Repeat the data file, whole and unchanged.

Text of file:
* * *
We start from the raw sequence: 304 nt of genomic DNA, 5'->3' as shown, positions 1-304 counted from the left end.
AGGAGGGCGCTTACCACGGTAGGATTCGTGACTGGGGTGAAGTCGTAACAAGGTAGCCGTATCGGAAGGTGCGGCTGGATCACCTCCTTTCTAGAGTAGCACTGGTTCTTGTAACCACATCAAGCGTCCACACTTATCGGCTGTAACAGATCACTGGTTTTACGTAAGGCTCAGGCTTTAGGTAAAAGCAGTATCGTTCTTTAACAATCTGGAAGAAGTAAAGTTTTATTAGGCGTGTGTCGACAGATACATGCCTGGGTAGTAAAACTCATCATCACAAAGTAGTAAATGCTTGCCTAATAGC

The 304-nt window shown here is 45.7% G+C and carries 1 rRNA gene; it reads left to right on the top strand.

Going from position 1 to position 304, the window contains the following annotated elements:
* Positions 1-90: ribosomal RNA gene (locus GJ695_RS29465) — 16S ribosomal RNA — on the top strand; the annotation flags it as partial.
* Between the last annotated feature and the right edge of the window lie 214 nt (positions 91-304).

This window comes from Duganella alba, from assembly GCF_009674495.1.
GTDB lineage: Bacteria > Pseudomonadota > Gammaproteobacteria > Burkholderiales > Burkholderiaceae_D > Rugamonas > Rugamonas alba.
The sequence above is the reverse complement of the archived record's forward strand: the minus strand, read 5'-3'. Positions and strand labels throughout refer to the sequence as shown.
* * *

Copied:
We start from the raw sequence: 304 nt of genomic DNA, 5'->3' as shown, positions 1-304 counted from the left end.
AGGAGGGCGCTTACCACGGTAGGATTCGTGACTGGGGTGAAGTCGTAACAAGGTAGCCGTATCGGAAGGTGCGGCTGGATCACCTCCTTTCTAGAGTAGCACTGGTTCTTGTAACCACATCAAGCGTCCACACTTATCGGCTGTAACAGATCACTGGTTTTACGTAAGGCTCAGGCTTTAGGTAAAAGCAGTATCGTTCTTTAACAATCTGGAAGAAGTAAAGTTTTATTAGGCGTGTGTCGACAGATACATGCCTGGGTAGTAAAACTCATCATCACAAAGTAGTAAATGCTTGCCTAATAGC

The 304-nt window shown here is 45.7% G+C and carries 1 rRNA gene; it reads left to right on the top strand.

Going from position 1 to position 304, the window contains the following annotated elements:
* Positions 1-90: ribosomal RNA gene (locus GJ695_RS29465) — 16S ribosomal RNA — on the top strand; the annotation flags it as partial.
* Between the last annotated feature and the right edge of the window lie 214 nt (positions 91-304).

This window comes from Duganella alba, from assembly GCF_009674495.1.
GTDB lineage: Bacteria > Pseudomonadota > Gammaproteobacteria > Burkholderiales > Burkholderiaceae_D > Rugamonas > Rugamonas alba.
The sequence above is the reverse complement of the archived record's forward strand: the minus strand, read 5'-3'. Positions and strand labels throughout refer to the sequence as shown.